Meditation is above all a quest.  The mind seeks to understand the why and how of the Christian life, in order to adhere and respond to what the Lord is asking… To meditate on what we read helps us to make it our own by confronting it with ourselves… To the extent that we are humble and faithful, we discover in meditation the movements that stir the heart and we are able to discern them… Meditation engages thought, imagination, emotion, and desire… This form of prayerful reflection is of great value but Christian prayer should go further: to the knowledge of the love of the Lord Jesus, to union with him.

Immediately following this (sections 2709-19) is the Catechism’s discussion of contemplative prayer.   Once again, here are just a few key phrases:



Contemplative prayer seeks him “whom my soul loves.” … We seek him, because to desire him is always the beginning of love… In this inner prayer we can still meditate, but our attention is fixed on the Lord himself…. One cannot always meditate but one can always enter into inner prayer, independently of the conditions of health, work, or emotional state.   The heart is the place of this quest and encounter, in poverty and in faith… Entering into contemplative prayer is like entering into the Eucharistic liturgy:   we “gather up” the heart, recollect our whole being under the prompting of the Holy Spirit, abide in the dwelling place of the Lord which we are, awaken our faith in order to enter into the presence of him who awaits us… Contemplative prayer is the poor and humble surrender to the loving will of the Father in ever deeper union with his beloved Son… It is a gift, a grace; it can be accepted only in humility and poverty. Contemplative prayer is a covenant relationship established by God within our hearts. Contemplative prayer is a communion in which the Holy Trinity conforms man, the image of God, “to his likeness.”
Contemplation is a gaze of faith, fixed on Jesus… Contemplative prayer is silence, the “symbol of the world to come” or “silent love.” Words in this kind of prayer are not speeches; they are like kindling that feeds the fire of love… Contemplative prayer is a communion of love bearing Life for the multitude, to the extent that it consents to abide in the night of faith… We must be willing to “keep watch with [him] one hour.”

The Catechism refuses to draw a hard and fast distinction between meditation and contemplation:  “in [contemplation] we can still meditate.”   Head and heart are both intimate parts of one being.   We may seek in contemplation to love and behold God in silence but thoughts will still dance in our minds.   But as “The Cloud of Unknowing” so helpfully teaches us, when meditative thoughts emerge during contemplative prayer, seek to be non-attached.   Let them arise and let them fall. Keep our focus “fixed on the Lord himself” — in contemplation our intent is to love God, not to think about God;   to know God rather than merely know about God.

Nevertheless, because meditation is an effortful prayer, there are times when we are simply too tired, or too angry, anxious, or whatever, to meditate.   Yet contemplative prayer, emphasising rest and silence, is always available to us.    Perhaps most important of all is the recognition that meditation is not the highest form of prayer: contemplation is.   Yet true contemplation is always a gift, a grace.   It’s not something we achieve, it’s something we receive.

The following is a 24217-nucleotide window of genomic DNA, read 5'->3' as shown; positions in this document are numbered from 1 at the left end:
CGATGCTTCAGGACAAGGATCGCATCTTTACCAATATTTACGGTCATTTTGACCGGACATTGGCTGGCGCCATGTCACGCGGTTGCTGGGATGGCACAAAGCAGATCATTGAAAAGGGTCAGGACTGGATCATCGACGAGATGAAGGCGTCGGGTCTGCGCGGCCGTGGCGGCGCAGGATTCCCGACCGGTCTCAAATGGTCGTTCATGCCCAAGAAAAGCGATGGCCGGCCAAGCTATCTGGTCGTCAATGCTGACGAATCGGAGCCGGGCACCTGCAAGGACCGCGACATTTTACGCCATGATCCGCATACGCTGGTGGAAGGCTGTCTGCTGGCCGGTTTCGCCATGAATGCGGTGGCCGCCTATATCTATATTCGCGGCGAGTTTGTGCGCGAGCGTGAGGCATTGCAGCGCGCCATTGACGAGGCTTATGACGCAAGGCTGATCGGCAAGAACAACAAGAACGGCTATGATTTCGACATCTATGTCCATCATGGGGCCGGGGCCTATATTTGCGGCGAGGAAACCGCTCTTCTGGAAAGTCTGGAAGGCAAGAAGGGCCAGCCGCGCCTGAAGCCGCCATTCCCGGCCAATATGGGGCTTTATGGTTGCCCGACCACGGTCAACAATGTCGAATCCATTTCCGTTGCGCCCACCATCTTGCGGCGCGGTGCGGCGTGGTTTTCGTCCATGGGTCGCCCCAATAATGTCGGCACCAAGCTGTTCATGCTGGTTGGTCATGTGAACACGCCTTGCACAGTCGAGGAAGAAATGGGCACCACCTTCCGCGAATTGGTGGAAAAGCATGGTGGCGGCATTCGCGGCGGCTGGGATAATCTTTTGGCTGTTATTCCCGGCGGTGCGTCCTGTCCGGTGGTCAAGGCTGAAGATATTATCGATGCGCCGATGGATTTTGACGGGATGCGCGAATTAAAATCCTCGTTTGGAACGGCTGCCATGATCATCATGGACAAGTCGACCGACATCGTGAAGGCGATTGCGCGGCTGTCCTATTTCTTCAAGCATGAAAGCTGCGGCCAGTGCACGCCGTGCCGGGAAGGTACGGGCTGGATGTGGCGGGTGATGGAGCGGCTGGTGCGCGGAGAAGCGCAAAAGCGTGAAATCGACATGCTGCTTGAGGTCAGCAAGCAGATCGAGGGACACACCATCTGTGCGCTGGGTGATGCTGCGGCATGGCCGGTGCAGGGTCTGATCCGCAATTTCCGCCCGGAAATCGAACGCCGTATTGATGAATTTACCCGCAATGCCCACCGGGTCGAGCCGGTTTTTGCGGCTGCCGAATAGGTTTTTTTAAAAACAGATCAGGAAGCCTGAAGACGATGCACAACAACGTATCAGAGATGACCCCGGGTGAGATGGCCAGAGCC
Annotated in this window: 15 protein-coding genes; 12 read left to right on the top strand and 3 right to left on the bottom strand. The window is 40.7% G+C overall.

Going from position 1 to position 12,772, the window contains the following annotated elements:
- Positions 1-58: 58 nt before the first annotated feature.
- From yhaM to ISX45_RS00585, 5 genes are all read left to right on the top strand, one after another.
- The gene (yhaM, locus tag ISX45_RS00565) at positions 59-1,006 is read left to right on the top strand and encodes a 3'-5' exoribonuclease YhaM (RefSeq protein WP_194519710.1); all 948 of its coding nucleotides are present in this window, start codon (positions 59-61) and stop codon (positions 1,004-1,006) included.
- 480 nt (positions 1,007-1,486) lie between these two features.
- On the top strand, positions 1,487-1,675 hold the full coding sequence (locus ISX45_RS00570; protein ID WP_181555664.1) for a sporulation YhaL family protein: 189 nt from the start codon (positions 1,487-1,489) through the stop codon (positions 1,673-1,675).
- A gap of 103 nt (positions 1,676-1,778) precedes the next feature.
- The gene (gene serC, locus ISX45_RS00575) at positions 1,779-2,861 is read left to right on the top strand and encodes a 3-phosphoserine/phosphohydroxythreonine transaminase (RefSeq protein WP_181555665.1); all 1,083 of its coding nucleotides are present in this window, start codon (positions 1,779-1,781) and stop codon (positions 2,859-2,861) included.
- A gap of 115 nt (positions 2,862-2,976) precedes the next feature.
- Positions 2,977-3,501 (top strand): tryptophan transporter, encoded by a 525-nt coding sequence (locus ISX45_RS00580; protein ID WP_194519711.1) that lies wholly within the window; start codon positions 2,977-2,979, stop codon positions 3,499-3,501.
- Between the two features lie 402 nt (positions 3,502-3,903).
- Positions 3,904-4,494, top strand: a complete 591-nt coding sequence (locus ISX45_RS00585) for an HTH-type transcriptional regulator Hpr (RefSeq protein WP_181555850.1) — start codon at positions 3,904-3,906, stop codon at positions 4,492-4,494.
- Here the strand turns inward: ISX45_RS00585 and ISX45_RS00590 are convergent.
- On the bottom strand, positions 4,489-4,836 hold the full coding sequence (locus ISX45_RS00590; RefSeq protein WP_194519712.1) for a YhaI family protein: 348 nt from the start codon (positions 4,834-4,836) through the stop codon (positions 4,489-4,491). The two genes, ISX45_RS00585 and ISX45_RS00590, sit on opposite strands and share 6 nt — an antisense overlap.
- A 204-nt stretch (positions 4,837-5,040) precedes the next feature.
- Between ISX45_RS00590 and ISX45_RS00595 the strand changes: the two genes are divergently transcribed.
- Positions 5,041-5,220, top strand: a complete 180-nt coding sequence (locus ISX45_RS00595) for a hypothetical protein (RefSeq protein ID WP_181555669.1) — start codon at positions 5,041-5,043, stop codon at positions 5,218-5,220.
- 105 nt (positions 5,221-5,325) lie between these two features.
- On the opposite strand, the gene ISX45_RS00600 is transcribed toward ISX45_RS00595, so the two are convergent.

To summarise:

  • Meditation is a quest;   contemplation involves rest.
  • Meditation is mental, cognitive, discursive;   contemplation is silent, heart-centered, beholding
  • Meditation is important, contemplation even more so.
Posted in MORNING Prayers, SAINT of the DAY

Thought for the Day – 19 May

Thought for the Day – 19 May

St Celestine V tasted bitterly his own failure but this did not prevent him from being a saint.   When he realised that he was in the wrong place, he quickly did something about it, whatever the consequences.   To admit failure, particularly in a place of importance and public scrutiny, takes a rare kind of courage and that kind of courage is the stuff that saints are made of.  Say no more!

St Pope Celestine V, please pray for us, that we may have the courage to admit our failures.



Quote of the Day – 19 May

Quote of the Day – 19 May

“All our perfection consists in being conformed,
united and consecrated to Jesus Christ;
and therefore the most perfect of all devotions is,
without any doubt, that which the most perfectly
conforms, unites and consecrates us to Jesus Christ.
Now Mary being the most conformed of all creatures to Jesus Christ,
it follows that, of all devotions that which most consecrates
and conforms the soul to Our Lord is devotion to His holy Mother
and the more a soul is consecrated to Mary,
the more it is consecrated to Jesus.
Hence it comes to pass that the most perfect consecration
to Jesus Christ is nothing else than a perfect and entire
consecration of ourselves to the Blessed Virgin.”

St Louis de Montfort


Posted in CATHOLIC DEVOTIONS of the Month, DOCTORS of the Church, FATHERS of the Church, MORNING Prayers, The BLESSED VIRGIN MARY, The WORD

One Minute Reflection – 19 May

One Minute Reflection – 19 May